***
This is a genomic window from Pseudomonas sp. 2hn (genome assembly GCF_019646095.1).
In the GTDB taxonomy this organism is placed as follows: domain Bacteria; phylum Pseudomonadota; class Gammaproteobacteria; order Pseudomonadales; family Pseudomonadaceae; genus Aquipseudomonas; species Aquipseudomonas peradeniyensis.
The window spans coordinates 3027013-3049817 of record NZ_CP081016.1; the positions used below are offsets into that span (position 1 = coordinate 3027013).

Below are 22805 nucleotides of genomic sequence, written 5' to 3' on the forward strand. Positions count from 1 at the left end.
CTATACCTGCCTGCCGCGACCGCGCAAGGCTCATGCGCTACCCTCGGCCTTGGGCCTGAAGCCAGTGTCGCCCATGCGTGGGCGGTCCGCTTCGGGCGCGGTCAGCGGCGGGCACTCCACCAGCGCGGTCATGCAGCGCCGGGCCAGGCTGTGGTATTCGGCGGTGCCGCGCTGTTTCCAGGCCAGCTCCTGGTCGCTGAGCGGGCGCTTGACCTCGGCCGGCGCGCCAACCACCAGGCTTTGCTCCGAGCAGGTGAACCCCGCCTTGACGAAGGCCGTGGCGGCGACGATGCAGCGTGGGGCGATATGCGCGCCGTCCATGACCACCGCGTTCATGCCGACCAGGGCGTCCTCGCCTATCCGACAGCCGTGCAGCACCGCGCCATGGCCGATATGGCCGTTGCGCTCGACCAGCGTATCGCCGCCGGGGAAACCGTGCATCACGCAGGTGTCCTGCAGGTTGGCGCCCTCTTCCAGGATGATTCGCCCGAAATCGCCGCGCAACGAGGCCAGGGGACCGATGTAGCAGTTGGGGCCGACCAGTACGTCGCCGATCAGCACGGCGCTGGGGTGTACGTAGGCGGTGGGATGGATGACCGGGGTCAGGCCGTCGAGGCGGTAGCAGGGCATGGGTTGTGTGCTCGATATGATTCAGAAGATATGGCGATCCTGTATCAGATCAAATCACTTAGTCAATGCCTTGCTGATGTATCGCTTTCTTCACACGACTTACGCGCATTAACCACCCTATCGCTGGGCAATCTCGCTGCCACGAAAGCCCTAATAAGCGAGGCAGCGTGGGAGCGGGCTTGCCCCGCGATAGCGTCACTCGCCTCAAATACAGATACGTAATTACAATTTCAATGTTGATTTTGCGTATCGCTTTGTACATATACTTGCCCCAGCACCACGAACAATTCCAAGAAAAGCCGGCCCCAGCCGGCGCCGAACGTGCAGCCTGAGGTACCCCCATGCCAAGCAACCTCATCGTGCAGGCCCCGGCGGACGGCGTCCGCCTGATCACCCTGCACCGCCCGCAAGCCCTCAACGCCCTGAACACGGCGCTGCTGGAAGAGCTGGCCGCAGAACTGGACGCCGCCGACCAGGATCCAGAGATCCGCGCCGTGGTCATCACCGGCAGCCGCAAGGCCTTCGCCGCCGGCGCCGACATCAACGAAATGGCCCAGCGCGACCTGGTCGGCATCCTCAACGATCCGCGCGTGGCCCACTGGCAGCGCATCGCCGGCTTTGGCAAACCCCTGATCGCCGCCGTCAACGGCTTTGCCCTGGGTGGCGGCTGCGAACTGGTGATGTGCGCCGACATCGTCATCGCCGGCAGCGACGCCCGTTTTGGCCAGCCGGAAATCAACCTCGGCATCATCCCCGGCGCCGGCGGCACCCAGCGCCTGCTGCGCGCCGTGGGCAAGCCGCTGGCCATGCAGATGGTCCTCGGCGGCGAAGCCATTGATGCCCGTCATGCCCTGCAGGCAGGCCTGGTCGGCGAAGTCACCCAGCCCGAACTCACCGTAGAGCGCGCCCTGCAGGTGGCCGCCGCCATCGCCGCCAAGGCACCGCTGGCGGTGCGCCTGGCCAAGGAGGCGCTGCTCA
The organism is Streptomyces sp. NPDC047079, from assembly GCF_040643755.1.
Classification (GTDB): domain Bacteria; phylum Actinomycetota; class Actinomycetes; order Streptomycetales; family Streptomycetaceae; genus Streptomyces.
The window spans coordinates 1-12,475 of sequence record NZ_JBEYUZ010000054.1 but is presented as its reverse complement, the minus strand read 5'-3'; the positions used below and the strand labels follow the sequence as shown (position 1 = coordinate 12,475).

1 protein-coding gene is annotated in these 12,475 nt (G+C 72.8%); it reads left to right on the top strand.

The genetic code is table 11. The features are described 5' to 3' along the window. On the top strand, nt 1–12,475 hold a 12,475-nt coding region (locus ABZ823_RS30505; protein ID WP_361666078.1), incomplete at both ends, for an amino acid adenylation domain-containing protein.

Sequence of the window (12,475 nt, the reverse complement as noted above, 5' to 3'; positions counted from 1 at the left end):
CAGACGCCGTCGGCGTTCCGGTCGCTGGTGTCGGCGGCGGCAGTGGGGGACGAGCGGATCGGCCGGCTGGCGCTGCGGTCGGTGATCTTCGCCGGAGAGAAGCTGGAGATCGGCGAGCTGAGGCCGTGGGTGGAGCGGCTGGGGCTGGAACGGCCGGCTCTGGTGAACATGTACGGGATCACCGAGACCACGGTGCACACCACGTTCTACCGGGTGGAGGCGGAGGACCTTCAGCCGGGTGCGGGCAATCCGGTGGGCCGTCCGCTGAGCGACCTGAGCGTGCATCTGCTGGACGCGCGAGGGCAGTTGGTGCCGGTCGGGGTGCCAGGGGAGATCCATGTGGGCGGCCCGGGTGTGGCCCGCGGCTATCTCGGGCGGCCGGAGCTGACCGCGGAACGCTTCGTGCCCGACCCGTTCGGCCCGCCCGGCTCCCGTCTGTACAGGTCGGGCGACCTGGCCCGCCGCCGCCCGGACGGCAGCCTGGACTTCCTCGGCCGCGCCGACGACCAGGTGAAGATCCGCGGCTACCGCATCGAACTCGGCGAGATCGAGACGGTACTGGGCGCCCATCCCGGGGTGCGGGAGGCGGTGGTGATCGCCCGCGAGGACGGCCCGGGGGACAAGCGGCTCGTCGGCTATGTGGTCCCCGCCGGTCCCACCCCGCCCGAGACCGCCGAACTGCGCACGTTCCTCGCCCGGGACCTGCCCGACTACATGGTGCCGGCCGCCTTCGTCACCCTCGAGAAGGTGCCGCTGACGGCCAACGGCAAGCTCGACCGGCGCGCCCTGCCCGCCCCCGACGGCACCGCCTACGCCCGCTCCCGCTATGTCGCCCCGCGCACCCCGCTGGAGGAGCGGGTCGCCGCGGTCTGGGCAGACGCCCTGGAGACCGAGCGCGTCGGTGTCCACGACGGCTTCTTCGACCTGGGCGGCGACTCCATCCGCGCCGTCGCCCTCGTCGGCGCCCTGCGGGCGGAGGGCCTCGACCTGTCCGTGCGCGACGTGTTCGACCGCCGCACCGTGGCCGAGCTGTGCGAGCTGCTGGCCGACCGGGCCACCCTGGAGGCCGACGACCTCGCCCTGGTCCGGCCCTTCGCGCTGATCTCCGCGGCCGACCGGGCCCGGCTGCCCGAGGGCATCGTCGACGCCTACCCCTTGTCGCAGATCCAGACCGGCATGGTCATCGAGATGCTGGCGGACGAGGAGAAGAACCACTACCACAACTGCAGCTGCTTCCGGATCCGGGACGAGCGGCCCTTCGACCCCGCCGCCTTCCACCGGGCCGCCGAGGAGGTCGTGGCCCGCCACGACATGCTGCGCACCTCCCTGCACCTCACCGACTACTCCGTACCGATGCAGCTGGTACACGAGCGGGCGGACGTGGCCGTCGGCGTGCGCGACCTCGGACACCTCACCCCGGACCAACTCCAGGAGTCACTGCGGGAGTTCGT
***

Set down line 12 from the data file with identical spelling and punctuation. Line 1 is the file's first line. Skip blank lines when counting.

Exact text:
CAGACGCCGTCGGCGTTCCGGTCGCTGGTGTCGGCGGCGGCAGTGGGGGACGAGCGGATCGGCCGGCTGGCGCTGCGGTCGGTGATCTTCGCCGGAGAGAAGCTGGAGATCGGCGAGCTGAGGCCGTGGGTGGAGCGGCTGGGGCTGGAACGGCCGGCTCTGGTGAACATGTACGGGATCACCGAGACCACGGTGCACACCACGTTCTACCGGGTGGAGGCGGAGGACCTTCAGCCGGGTGCGGGCAATCCGGTGGGCCGTCCGCTGAGCGACCTGAGCGTGCATCTGCTGGACGCGCGAGGGCAGTTGGTGCCGGTCGGGGTGCCAGGGGAGATCCATGTGGGCGGCCCGGGTGTGGCCCGCGGCTATCTCGGGCGGCCGGAGCTGACCGCGGAACGCTTCGTGCCCGACCCGTTCGGCCCGCCCGGCTCCCGTCTGTACAGGTCGGGCGACCTGGCCCGCCGCCGCCCGGACGGCAGCCTGGACTTCCTCGGCCGCGCCGACGACCAGGTGAAGATCCGCGGCTACCGCATCGAACTCGGCGAGATCGAGACGGTACTGGGCGCCCATCCCGGGGTGCGGGAGGCGGTGGTGATCGCCCGCGAGGACGGCCCGGGGGACAAGCGGCTCGTCGGCTATGTGGTCCCCGCCGGTCCCACCCCGCCCGAGACCGCCGAACTGCGCACGTTCCTCGCCCGGGACCTGCCCGACTACATGGTGCCGGCCGCCTTCGTCACCCTCGAGAAGGTGCCGCTGACGGCCAACGGCAAGCTCGACCGGCGCGCCCTGCCCGCCCCCGACGGCACCGCCTACGCCCGCTCCCGCTATGTCGCCCCGCGCACCCCGCTGGAGGAGCGGGTCGCCGCGGTCTGGGCAGACGCCCTGGAGACCGAGCGCGTCGGTGTCCACGACGGCTTCTTCGACCTGGGCGGCGACTCCATCCGCGCCGTCGCCCTCGTCGGCGCCCTGCGGGCGGAGGGCCTCGACCTGTCCGTGCGCGACGTGTTCGACCGCCGCACCGTGGCCGAGCTGTGCGAGCTGCTGGCCGACCGGGCCACCCTGGAGGCCGACGACCTCGCCCTGGTCCGGCCCTTCGCGCTGATCTCCGCGGCCGACCGGGCCCGGCTGCCCGAGGGCATCGTCGACGCCTACCCCTTGTCGCAGATCCAGACCGGCATGGTCATCGAGATGCTGGCGGACGAGGAGAAGAACCACTACCACAACTGCAGCTGCTTCCGGATCCGGGACGAGCGGCCCTTCGACCCCGCCGCCTTCCACCGGGCCGCCGAGGAGGTCGTGGCCCGCCACGACATGCTGCGCACCTCCCTGCACCTCACCGACTACTCCGTACCGATGCAGCTGGTACACGAGCGGGCGGACGTGGCCGTCGGCGTGCGCGACCTCGGACACCTCACCCCGGACCAACTCCAGGAGTCACTGCGGGAGTTCGT